What are tramadol tablets ?
TRAMADOL (Ultram®) is an analgesic that can relieve moderate to moderately severe pain following surgery such as cesarean section, hysterectomy, hip replacement or other bone surgery, and dental surgery. This drug also helps relieve chronic pain associated with cancer, nerve pain, or low-back pain. Generic tramadol tablets are available.
What should I tell my health care provider before I take this medicine?
They need to know if you have any of these conditions:
• an alcohol or drug abuse problem
• breathing difficulty
• head injury or brain tumor
• kidney disease
• liver disease
• seizures (convulsions) or seizure disorder (epilepsy)
• stomach or intestinal problems
• an unusual or allergic reaction to tramadol, codeine, other pain medicines, foods, dyes, or preservatives
• pregnant or trying to get pregnant
How should I take this medicine?
Take tramadol tablets by mouth. Follow the directions on the prescription label. Swallow the tablets with a drink of water. If tramadol upsets your stomach, take it with food or milk. Do not take more than 100 mg of tramadol at one time or more than 400 mg of tramadol per day. Older patients (more than 75 years of age) should not take more than 300 mg of tramadol per day. Higher doses may cause severe side effects, do not take more medication than your prescriber has instructed.
Contact your pediatrician or health care professional regarding the use of this medicine in children. Special care may be needed.
What if I miss a dose?
If you miss a dose, take it as soon as you can. If it is almost time for your next dose, take only that dose. Do not take double or extra doses.
What drug(s) may interact with tramadol?
• antihistamines (commonly found in allergy or cold products)
• drugs to regulate heart rhythm such as amiodarone, propafenone, quinidine
• isoniazid, INH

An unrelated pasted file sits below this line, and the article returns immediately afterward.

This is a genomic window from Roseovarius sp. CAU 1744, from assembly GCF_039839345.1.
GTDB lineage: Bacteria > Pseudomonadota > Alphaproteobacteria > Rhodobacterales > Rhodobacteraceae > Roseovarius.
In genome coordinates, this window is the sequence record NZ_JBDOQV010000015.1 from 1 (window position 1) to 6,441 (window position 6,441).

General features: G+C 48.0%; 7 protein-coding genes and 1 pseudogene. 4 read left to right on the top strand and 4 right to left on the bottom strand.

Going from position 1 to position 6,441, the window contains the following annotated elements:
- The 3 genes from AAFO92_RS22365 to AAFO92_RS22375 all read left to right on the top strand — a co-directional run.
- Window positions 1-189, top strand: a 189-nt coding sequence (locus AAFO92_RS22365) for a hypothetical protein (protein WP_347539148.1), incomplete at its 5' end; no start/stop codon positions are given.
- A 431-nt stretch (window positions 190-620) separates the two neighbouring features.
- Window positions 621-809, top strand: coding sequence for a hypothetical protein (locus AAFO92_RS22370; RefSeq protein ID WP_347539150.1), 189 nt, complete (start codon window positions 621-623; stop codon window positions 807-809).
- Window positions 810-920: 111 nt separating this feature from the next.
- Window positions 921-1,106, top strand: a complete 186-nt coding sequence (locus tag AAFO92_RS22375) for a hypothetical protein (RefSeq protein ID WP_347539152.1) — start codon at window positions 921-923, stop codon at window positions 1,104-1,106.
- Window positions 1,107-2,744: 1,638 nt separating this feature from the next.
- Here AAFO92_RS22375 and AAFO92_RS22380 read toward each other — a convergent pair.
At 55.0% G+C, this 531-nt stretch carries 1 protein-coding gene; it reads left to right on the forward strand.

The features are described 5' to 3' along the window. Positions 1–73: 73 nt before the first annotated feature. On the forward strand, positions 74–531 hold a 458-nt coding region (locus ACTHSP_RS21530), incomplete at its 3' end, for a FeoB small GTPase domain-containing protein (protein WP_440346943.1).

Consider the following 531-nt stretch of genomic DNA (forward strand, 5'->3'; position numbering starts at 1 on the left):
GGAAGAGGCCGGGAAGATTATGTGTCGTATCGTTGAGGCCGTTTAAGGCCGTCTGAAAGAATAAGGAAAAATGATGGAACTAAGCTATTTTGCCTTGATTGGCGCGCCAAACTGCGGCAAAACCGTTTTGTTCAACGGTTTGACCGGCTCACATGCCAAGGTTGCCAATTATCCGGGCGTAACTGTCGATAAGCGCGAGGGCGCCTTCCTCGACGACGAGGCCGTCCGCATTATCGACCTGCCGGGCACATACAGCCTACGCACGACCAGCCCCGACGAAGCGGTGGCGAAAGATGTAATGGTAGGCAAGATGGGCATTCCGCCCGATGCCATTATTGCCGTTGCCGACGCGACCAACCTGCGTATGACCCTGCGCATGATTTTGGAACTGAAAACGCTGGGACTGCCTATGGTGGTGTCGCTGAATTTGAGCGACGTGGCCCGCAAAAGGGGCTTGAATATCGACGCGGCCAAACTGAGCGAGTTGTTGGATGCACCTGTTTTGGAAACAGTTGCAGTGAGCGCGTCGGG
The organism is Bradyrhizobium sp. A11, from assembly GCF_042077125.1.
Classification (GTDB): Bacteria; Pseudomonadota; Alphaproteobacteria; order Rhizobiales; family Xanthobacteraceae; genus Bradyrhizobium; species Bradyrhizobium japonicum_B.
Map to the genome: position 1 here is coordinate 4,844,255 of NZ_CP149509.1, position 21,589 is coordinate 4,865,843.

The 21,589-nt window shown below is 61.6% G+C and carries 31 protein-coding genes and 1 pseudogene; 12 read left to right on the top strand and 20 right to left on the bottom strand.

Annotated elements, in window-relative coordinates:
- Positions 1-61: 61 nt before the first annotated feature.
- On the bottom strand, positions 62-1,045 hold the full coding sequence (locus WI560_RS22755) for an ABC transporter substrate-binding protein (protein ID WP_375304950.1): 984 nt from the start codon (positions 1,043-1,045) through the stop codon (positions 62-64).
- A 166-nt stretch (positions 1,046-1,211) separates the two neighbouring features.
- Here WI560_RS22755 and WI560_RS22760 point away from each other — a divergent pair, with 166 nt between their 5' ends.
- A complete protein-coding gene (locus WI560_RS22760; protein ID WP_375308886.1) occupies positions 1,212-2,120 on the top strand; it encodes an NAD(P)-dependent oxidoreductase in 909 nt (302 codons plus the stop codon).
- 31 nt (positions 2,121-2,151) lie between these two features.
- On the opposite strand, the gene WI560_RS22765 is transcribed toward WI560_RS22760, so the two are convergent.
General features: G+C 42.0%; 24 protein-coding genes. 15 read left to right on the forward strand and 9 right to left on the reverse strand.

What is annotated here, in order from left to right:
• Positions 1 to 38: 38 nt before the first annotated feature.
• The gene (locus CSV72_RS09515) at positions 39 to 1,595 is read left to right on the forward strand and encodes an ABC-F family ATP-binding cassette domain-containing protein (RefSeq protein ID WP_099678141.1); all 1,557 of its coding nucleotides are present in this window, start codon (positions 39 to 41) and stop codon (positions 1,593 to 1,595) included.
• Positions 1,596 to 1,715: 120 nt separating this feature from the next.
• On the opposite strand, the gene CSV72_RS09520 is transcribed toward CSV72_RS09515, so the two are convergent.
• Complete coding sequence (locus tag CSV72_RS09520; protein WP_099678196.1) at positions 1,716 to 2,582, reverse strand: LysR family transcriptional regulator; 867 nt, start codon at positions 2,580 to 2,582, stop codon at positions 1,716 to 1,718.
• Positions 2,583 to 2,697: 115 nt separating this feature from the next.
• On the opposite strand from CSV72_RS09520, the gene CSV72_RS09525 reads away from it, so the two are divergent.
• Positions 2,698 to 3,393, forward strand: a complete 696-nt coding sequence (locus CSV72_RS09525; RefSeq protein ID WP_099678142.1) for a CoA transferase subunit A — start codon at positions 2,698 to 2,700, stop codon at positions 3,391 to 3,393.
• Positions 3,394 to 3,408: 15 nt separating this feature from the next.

• medicines called MAO inhibitors-phenelzine (Nardil®), tranylcypromine (Parnate®), isocarboxazid (Marplan®), selegiline (Eldepryl®)
• medicines for anxiety, depression, or sleeping problems
• medicines for nausea or vomiting
• medicines for Parkinson's disease such as entacapone, pramipexole, ropinirole or tolcapone
• medicines for mental problems like schizophrenia
• muscle relaxants
• other medicines for pain such as codeine, morphine, nalbuphine, pentazocine, or propoxyphene
• seizure medicines
• stimulants such as amphetamine or dextroamphetamine
• St. John's wort
Tell your prescriber or health care professional about all other medicines you are taking, including non-prescription medicines. Also tell your prescriber or health care professional if you are a frequent user of drinks with caffeine or alcohol, if you smoke, or if you use illegal drugs. These may affect the way your medicine works. Check with your health care professional before stopping or starting any of your medicines.
What side effects may I notice from taking tramadol?
Side effects that you should report to your prescriber or health care professional as soon as possible:
Rare or uncommon:
• changes in vision
• difficulty breathing, shortness of breath
• fast or irregular heartbeat
• hallucinations (seeing and hearing things that are not really there)
• passing urine more frequently than usual, or not passing urine as often as usual
• redness, blistering, peeling or loosening of the skin, including inside the mouth
• skin rash, itching
• seizures (convulsions)
• anxiety, agitation
Side effects that usually do not require medical attention (report to your prescriber or health care professional if they continue or are bothersome):
• constipation or diarrhea
• difficulty sleeping
• dizziness, drowsiness
• dry mouth
• false sense of well being, feeling of unreality, mood changes
What should I watch for while taking tramadol?
Tell your prescriber or health care professional if your pain does not go away. Visit your prescriber or health care professional for regular checks on your progress if you are taking tramadol regularly.
Do not drive, use machinery, or do anything that needs mental alertness until you know how tramadol affects you. Be careful taking other medicines which may also make you tired. This effect may be worse when taking these medicines with tramadol. Alcohol can increase possible drowsiness, dizziness, confusion and affect your breathing. Avoid alcohol while taking tramadol.
Your mouth may get dry. Chewing sugarless gum, sucking hard candy and drinking plenty of water will help.
If you are going to have surgery, tell your prescriber or health care professional that you are taking tramadol.
Where can I keep my medicine?
Keep out of reach of children in a container that small children cannot open.
Store at room temperature between 15 and 30 degrees C (59 and 86 degrees F). Throw away any unused medicine after the expiration date.